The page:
3. Who Do We Owe?
Not all debt is an equal liability. U.S. taxpayers currently own the largest share of the national debt, through the Social Security Trust Fund and other agencies. Foreign governments hold approximately only 25% of the debt. China owns $1.07 trillion—not insignificant, but also far less than many people assume when worried about the political risks of owing too much money to a rival government. 3
Not Everyone Agrees with Levitt – Here’s Why
Earlier this year, Cato Institute Senior Fellow Randal O’Toole disputed the valuation on government assets, concluding “The $200 trillion value is at least 50 times too much.” 4, 5
O’Toole makes three key points:
1. Selling the massive volume of commodities or land required to make any material impact on the national debt would undoubtedly cause market prices to crater.
2. The valuation on energy resources does not factor in the significant “costs of extracting and transporting the resources to markets.”
3. Certain assets – such as the U.S. military, national parks, and wildlife refuges – will never be sold, no matter the circumstances, and should not be considered in the analysis.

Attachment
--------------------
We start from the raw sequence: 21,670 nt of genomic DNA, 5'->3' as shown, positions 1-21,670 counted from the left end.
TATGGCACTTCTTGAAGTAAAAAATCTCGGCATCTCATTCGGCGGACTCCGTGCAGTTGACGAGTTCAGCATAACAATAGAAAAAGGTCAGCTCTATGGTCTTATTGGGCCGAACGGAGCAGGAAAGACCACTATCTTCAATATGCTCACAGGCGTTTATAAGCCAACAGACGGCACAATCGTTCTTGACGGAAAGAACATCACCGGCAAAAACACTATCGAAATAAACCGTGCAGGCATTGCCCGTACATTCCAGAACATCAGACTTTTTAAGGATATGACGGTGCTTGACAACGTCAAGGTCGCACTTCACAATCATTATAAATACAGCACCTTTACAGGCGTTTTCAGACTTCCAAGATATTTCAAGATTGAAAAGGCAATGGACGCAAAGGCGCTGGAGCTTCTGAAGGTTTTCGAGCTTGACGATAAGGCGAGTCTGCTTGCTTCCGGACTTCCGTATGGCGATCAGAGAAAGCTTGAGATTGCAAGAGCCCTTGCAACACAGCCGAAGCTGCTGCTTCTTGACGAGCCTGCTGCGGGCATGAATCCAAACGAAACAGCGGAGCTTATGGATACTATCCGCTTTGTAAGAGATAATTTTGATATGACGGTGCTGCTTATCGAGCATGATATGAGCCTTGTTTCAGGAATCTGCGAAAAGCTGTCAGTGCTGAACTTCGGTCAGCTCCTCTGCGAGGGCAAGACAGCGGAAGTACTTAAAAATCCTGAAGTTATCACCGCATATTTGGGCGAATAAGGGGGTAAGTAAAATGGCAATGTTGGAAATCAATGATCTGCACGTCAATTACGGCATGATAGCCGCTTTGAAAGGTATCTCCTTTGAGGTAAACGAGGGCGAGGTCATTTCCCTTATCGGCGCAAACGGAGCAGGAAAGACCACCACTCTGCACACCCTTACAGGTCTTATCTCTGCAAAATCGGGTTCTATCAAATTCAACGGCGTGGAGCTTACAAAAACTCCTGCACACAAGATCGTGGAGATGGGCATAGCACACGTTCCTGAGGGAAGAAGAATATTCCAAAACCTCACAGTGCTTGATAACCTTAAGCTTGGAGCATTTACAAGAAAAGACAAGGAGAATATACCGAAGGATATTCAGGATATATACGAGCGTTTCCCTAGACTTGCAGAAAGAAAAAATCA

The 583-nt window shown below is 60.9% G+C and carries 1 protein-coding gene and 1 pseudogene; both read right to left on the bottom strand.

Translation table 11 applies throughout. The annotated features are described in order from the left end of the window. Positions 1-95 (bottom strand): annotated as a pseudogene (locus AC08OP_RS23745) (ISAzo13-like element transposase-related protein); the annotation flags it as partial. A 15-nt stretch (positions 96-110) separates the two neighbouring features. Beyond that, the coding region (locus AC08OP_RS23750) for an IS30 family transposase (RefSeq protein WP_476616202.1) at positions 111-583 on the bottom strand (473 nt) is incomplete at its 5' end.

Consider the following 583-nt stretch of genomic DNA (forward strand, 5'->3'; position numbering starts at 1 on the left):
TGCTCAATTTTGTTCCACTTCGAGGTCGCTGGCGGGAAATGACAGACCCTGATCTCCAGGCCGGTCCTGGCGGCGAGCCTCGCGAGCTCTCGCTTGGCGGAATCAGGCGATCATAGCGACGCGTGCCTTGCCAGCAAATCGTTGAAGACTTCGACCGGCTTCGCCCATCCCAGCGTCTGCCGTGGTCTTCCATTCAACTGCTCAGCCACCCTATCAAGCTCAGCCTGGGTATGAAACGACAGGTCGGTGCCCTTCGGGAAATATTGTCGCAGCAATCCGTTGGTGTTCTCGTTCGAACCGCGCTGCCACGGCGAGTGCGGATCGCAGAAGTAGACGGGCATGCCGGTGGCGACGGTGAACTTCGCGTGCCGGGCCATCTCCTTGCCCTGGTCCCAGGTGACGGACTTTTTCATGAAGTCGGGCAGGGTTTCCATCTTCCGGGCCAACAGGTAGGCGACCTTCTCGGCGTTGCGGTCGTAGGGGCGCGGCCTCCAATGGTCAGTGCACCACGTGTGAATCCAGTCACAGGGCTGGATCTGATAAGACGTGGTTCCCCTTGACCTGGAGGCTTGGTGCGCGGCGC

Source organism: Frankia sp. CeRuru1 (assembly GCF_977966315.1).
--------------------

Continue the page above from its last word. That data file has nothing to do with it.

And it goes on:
Regardless of whether our assets can be used to pay off the debt, nearly all economists agree that annual spending deficits produce at least some negative consequences.
For example, government spending can “crowd out” more productive private investment. Additionally, “owing money to ourselves” doesn’t mean the debt gets forgiven; future generations will pay for our deficits plus any compound interest.
Levitt encourages investors to worry less about the national debt but stops short of dismissing the risk altogether. Even he concedes that if the economic growth required to offset the cost of borrowing does not materialize, politicians will have to make some painful decisions: Raise taxes, slash retirement benefits, or even devalue the currency.
We cannot know for sure what the future holds. However, we can prepare for it by addressing the risks to our financial security. Please do not hesitate to call us if you need a financial plan designed to achieve your goals in an uncertain future.
1. OppenheimerFunds. The Truth About Debt. September 8, 2017. https://www.rebyadvisors.com/sites/default/files/users/rebyadvisors2/pdf/The_Truth_About_Debt-Brian-Levitt.pdf
2. MarketWatch. Trump’s intriguing idea: Cut debt by selling off federal assets. March 29, 2017. https://www.marketwatch.com/story/trumps-intriguing-idea-cut-debt-by-selling-off-federal-assets-2017-03-28
3. the balance. Who Owns the US National Debt? October 14, 2020. https://www.thebalance.com/who-owns-the-u-s-national-debt-3306124
4. Cato Institute. Can Federal Assets Cover the National Debt? June, 29, 2020. https://www.cato.org/blog/can-federal-assets-cover-national-debt
5. Randal O’Toole. The Antiplanner: Dedicated to the sunset of government planning. June 30, 2020. https://ti.org/pdfs/APB59.pdf